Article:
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Methods for biogeoclimatic ecosystems mapping

Author(s) or contact(s): W.R. Mitchell, R.N. Green, G.D. Hope, and K. Klinka
Source: Research Branch
Subject: Ecosystems
Series: Research Report
Other details:  Published 1989. Hardcopy is available.


As demands on the forest land base increase, so does the need for intensive integrated resource management. An essential tool in this is a land inventory that will provide information for the planning of intensively managed environmentally sensitive areas. Various land inventories (e.g., of soil, terrain, biophysical features, and surficial geology) have been used with varying degrees of success in forest land planning. The classification and subsequent mapping of ecosystems using the Biogeoclimatic Ecosystem Classification system (Pojar et al. 1987) provides another, more effective approach. It offers a biological or ecological basis for managing forest land. Rather than considering different components of ecosystems in separate inventories, it integrates the biotic (vegetation) and abiotic (climate, physiography, and soils) ecosystem components into one classification and map.

An ecosystem map assists in area-specific land management by providing information on the location and distribution of ecosystems, from which a number of management interpretations can be developed to facilitate silvicultural, timber management, range, wildlife, and watershed planning. Ecosystem mapping has been used for a number of demonstration and operational applications (Klinka 1976; Klinka et al. 1980; Inselberg et al. 1982; Utzig et al. 1983; Lindeburgh and Trowbridge 1984; Banner et al. 1985; Mitchell and Eremko 1987; Green and Klinka 1981 *1 ; Lewis 1981
*2), usually at a scale of 1:20 000 or larger.

To ensure that ecosystem maps are consistent in quality and utility and are completed efficiently, a standardized set of methods and procedures is necessary. The purpose of this report is to propose such a set of methods, which have been developed on the basis of several ecosystem mapping pilot studies. These methods are intended to serve as a reference for ecosystem mapping projects carried out or funded by the B.C. Ministry of Forests.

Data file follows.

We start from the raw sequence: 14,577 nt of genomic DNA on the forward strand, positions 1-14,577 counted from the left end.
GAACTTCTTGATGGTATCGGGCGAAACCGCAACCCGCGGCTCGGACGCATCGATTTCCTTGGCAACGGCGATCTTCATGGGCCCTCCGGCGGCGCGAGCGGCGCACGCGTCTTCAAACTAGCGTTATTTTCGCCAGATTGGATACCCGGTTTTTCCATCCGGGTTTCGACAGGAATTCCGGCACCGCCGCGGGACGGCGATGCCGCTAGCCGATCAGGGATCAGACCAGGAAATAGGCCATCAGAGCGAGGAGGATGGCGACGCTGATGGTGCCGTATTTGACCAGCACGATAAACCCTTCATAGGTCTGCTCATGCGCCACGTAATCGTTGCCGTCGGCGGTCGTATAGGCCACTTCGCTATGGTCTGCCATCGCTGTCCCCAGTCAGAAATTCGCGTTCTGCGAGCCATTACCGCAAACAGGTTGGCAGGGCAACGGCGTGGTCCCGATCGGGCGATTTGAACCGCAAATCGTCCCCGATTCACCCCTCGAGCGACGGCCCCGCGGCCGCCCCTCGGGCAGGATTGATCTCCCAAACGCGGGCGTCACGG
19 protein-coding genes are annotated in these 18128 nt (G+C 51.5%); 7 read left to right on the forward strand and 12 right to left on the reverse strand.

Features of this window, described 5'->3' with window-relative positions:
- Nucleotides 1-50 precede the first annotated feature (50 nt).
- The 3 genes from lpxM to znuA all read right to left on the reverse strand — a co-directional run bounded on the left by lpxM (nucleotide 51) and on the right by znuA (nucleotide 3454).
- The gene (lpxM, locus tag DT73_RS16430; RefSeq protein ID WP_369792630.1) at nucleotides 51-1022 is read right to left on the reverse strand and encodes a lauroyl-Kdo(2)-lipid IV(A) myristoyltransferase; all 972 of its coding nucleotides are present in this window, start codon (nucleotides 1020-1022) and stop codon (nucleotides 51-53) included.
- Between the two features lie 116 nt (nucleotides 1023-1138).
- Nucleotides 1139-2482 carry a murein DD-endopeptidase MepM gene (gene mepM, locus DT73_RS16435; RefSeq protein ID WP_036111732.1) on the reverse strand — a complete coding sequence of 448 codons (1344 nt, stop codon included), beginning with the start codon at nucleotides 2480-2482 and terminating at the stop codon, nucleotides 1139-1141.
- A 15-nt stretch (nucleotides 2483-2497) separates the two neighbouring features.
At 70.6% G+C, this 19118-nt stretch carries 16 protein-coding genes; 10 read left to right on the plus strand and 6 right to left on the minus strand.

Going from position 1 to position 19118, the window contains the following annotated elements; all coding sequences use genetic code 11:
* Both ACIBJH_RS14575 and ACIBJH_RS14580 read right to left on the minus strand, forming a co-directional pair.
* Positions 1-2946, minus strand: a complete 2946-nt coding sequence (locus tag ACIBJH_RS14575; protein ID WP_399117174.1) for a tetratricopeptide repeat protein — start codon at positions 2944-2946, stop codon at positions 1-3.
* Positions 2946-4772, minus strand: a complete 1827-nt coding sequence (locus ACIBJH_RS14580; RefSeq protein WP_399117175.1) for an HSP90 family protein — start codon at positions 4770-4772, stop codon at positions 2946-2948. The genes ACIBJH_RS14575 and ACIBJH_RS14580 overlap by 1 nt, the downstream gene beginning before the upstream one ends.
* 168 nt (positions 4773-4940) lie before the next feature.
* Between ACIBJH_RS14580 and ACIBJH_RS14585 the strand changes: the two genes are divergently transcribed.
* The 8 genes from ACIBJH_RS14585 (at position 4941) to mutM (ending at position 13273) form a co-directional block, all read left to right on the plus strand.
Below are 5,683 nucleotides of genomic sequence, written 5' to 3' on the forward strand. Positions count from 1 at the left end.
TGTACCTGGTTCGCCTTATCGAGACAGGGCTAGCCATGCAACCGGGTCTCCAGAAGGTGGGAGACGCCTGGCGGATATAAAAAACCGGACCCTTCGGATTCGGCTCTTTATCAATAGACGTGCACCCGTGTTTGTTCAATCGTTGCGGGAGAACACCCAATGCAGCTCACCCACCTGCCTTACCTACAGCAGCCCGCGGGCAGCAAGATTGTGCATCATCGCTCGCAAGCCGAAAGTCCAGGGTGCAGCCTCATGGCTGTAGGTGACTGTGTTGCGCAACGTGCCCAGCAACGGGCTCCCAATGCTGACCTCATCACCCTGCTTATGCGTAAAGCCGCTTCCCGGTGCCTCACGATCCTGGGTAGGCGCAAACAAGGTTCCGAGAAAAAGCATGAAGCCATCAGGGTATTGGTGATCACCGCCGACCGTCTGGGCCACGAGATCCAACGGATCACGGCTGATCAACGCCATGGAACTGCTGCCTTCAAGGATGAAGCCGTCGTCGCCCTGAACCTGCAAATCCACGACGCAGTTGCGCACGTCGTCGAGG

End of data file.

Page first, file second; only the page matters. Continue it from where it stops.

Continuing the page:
The audience addressed in this report is assumed to have an understanding of forest ecology, biogeoclimatic ecosystem classification, and basic mapping procedures and techniques (e.g., photo interpretation). This includes pedologists, ecologists, biologists, agrologists, and foresters involved in ecosystem mapping for intensive resource planning and management. From this report, the reader should gain an understanding of: the relationship between ecosystem classification and mapping; the criteria required for mapping, including how to determine survey intensity, establish map units, select appropriate nomenclature, and set up legends; the procedures for undertaking a mapping project; and the design of maps and reports. The report will also help potential users understand the limitations of ecosystem maps. Although an outline of the taxonomic classification of ecosystems is provided, the actual methods for classifying them are contained in another report (Pojar et al. 1987). Similarly, a summary of how to map biogeoclimatic units is provided, although the methods of classifying of these units are not.

*1 Green, R.N. and K. Klinka. 1981. Ecosystems of the Sayward Forest: their description and interpretation. Unpublished report.
*2 Lewis T. 1981. Ecosystem mapping of TFL 24, Queen Charlotte Islands, Rayonier Canada. Unpublished report to Rayonier Canada Ltd.

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Updated November 14, 2008